Newspaper Page Text
It's the same way in our Hat
and SLoe departments.
1Ve are glad to help you with
suggestions when you desire.
SUITS, $5.00 to $20.00
OVERCOATS, $4 to $20
Marion, Ky., Oct. 10, 1912
S. M. JENKINS.
Editor and Fublishct
ui.i r. .1 i..- nfoftd elaM matter Fel -
i ' -. 1878 at ih 1 'tfrloe t
Ni n . .. k ) , iiil t tne Act cf
t . AiMrch , 1"T7.
1 n n rhip,
I ... . ' 'at; n. . U. i
I r !- Cress published
. I Marion, Ky., ro
.l ". : VugUSt J4,
a:. i editor, :; M. Jenkins
xf!ke address, Mari n, Kj ,
- I 1 - - 1 . g I . ' . . M
Jttt' ' ' ( us, Mar
jen p si fficc ad Iress,
v n, w .
I ; ub is ler. .M. Jen-Marion,
kin -. a Idres
Nam 1 i owner S. M Jenkins,
"- e ......ii.---. Mari n, Ky.
K: .. 11 I) .: tin tide . mortgagee i,
am! tl ei hi Iders, holding
1 ; . r cent, i r m r t t ital
amount f '- nds, mi rtgages, or
other - curities Marion Hank.
Mai i 11. K .
Avtuge nun ber f copies of
each issue f this publicat n Id
"r distributed, thr ueh the mails
ujr At.-'.-, t i ai I ial)Soribersf
v 1 1 1 r 1 1 1 tr the six m i th nr rHutrl
the date of this statement.
information is require 1 from dail)
apcr. '.'Hi; I
Sworn t and subscribed before
me this 28th da; t S pt., 1912.
T. J, Y AN DELL,
N 'tar Public.
M c 111:111 : il expire- Jan. l',
Old King Cole Was a Merry Old Soul
A Merry Old Soul Was He!
If Alive To Day,
He Would Burn Our Coal.
And Even Merrier Be!
Burn Our Coal And Be Merry!
J. B. EASLKY. MARION. KY.
We have hn many inquiries
as regards t' rd
Hn mm . . , .
4 ' i 1
'. ill Interest You
l: tip; or a new svi r
,L IS AN IMPORTANT
f I X.
.u Bv .jme here and have all tl
time von wish, spe as many models as
you want t and try on the suits you
V!T Sajlriapltoj Is to Ambition
I id so we are rut pin.: to hurry you
into making a selection thai will
1 lease you later :::::::
;i - - jr t
don" and its moaning The use
of this "word bv Col. Roosevelt
an! others in the sense of the
last stand between the forces of
good and thote of evil, or the final
battle between the armies of
light and those of darkness at to
Armageddon seems to have been
taken from Revelations, chapter
19. verse 16, as follows:
'And he gathered them together
into a place called in the Hebrew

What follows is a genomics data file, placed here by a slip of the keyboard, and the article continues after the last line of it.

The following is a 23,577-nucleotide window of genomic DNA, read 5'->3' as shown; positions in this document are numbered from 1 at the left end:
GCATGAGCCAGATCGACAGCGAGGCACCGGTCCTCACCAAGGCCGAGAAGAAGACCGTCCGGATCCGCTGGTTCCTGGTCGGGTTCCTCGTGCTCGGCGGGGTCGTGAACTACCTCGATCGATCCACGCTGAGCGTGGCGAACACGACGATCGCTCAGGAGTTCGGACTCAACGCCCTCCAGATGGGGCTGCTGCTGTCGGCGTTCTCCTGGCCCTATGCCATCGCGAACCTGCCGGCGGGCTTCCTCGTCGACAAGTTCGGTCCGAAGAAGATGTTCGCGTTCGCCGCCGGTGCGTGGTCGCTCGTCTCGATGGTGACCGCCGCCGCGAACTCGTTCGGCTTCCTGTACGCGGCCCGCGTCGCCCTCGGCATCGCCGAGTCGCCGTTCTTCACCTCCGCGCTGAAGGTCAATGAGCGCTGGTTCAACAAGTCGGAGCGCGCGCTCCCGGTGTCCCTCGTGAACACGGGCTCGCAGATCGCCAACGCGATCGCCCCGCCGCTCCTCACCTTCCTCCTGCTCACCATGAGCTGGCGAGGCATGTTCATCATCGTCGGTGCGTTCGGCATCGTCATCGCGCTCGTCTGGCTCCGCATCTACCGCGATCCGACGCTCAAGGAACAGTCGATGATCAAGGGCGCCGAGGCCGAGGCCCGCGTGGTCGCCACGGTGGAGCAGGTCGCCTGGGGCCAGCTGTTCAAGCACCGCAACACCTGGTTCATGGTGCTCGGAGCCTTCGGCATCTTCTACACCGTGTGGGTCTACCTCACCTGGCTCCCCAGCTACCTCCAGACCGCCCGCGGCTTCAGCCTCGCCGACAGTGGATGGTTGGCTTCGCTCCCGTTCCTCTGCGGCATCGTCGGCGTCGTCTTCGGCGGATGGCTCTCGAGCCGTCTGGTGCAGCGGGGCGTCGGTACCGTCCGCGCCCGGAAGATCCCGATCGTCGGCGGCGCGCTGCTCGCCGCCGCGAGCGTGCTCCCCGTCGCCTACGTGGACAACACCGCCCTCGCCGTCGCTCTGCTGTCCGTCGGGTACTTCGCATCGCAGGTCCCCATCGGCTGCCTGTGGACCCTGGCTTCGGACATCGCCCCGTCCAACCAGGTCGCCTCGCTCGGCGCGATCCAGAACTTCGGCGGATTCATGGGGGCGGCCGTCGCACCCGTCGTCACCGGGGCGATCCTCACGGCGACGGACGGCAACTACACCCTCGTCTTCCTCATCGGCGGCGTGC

tongue Armageddon. "
Roosevelt And Lincoln.
Mr. Roosevelt say that his
best policies are borrowed from
Lincoln. !t would be more accurate
to say, Lincoln, Nebraska.
My Policies and Tad's.
The Globe says that prosperity of
can only come with the election
of President Taft, and a continu
ation of his policies and President
Taft says that his policies
have been merely a continuation pn
of the policies of his great and
tfood friend and predecessor,
Roosevelt. Yet the Globe stout-iv
insists that the election of for
Roosevelt means disaster to the
Uwikt arid every Uysiuciis interest the
of the country. Why then in
prescribe another dose of the
same medicine? The truth is, the
policies of either of the gentlemen
named are of little concern
to the Globe and its legion of Editors.
The postoffice in Marion
and .,ome minor federal offices is
what they desire and they know,
irrespective of change of policy,
that the election of Roosevelt i
would mean another master at J
the crib where they have so long
been accustomed to feed.
But the people generally know
that what President Taft says is
'true, and his policies and Roose-, jt
velt s are identical, the same
corporations that elected l'res.
Roosevelt by contributions of
millions of money, elected Pres. of
Taft as his successor in the same
mercenary and fraudulent way.
Monopoly grew apace in each administration,
and under neither
one has any effort been made to
afford any real relief to the people
from their extortion. These
same monopolies are supporting
Taft and Roosevelt because they
expect the benfiets to continue if
they are elected.
The Globe asks the people to of
vote for Mr. Taft to "keep the
bars up against Canadian cheap I
t heat growers. " The Globe writ-
THE CRITTENDEN RECORD-PRESS
SVSO - $4.00 s' '0
er evidently did not stop to consider
that three-fourths of the
wheat in Canada is grown by
Americans who in p'cent ears
have moved there frm the
Northern States. It will be news
American farmers to
know that this move has cheap
ened either them or their labor.
The Globe editor has also overlooked
the fact that thflM Catia
dian wheat growers are content
with their market, and perfectly
Ailling that Mr. Taft should
keep the bars up against Cana
dian wheat! Our people have
not forgotton that only last ytr
the Canadians overwhelmingly
rejected Mr. Taft's proposal for
reciprocity, under the terms of
which their wheat and all other
farm products would hae been
admitted into this country frte
duty If the Globe wants the
bars kept up against Canada,
row can it advocate Mr. Taft's
election? Free trade with Canada
on wheat and all other farm
ducts, was and is Mr. Taft'a
hobby, and he introduced and
signed a bill with these provisions,
and it would be a law but
its rejection by the Canadians.
Singular, is it not, that the thing
Globe most fears, and which
its opinion would be most
harmful to the farmers of Crittenden
County is advocated and
most strongly urged bv ita candidate.
The Owensboro Inquinr thus
discusses Republican Discontent.
The argument is being made by
the stand-pat Republicans that
the latter are composed of those
who arc discontented with the j
Republican party, which is true. !
out instead of its being an (
ment against the progressives it
jHa strong one in their In-half. .
js discontent with the present1
order of things that results in ever proposed a tariff to protect
new political organizations for. the American laboring man
the betterment of the condition against the increasing supply of
the people. European labor. And no eorpor
Discontent has split churches, ation has ever been known to
resulting in the organization of pay anv more for its labor nor
new religions bodies, and who , for the produce of the American
will say that the cause of Christ farmer than compelled to.